Dear Roger Shattuck,
Reading once again your perorations against Sade being made “an honored classic,” a tenant of the “five-foot shelf,” and so on, I can’t help but wonder whether such an enshrinement might not actually be the best way to get rid of him, in the manner of a company deep-sixing a troublesome employee by awarding him a vice-presidency. Sure, induct him into the Harvard Classics, label him an essential feature of the Western canon, engrave his name on the pediment of the library–you’ll effectively ensure that only the grinds will read him. They’ll know the stuff backwards and forwards and completely miss the point. Nobody else will be remotely curious about his work. Within a generation or two he’ll be as forgotten as the Lays of Ossian.
I may sound flippant, but I’m not so sure that the PoMo-academic packaging of Sade won’t ultimately have that effect. I speak from experience. I actually took a course on Sade in my undergraduate years, in the dank precincts of the Columbia French department, and after a few days of jabber about his codes and paradigms and scissions and catalyses I was screaming wit boredom. Never did a work of literature seem more remote from sexuality or violence that Juliette once it was cut up with semiotic hatchets. The word jouissance (orgasm) began to sound as if it referred to something that took place between protozoa.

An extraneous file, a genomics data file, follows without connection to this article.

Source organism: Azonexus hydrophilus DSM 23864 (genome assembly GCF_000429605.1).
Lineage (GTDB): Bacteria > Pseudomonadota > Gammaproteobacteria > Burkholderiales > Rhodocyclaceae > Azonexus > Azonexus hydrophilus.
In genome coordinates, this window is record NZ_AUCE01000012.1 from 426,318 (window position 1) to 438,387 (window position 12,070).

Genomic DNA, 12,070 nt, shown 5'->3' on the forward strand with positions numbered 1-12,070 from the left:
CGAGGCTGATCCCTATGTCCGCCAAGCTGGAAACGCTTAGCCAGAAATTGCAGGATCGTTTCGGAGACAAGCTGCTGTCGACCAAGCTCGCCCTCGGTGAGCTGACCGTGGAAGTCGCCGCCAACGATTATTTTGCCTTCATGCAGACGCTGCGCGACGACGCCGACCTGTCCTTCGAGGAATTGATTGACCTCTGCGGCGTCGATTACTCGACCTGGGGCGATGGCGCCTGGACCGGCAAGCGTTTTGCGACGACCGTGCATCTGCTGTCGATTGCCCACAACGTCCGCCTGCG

The French are brilliant at this sort of ossification. They name streets after anarchists, devote six-day colloquia to apostates, proclaim regional festivals in honor of incendiaries–and presto! No impressionable young person is ever going to be tempted by those corrupters again. They are dead. Francine Gray notes that not far from La Coste, site of Sade’s château, you can find a hash house that serves Mousse glacée aux fruits confits d’Apt et son coulis d’orange à la Sade. What do you suppose is the percentage of those who’ve had this dessert who’ve read 120 Days of Sodom? Probably about the same as consumers of chateaubriand who’ve read Memoires d’outre-tombe.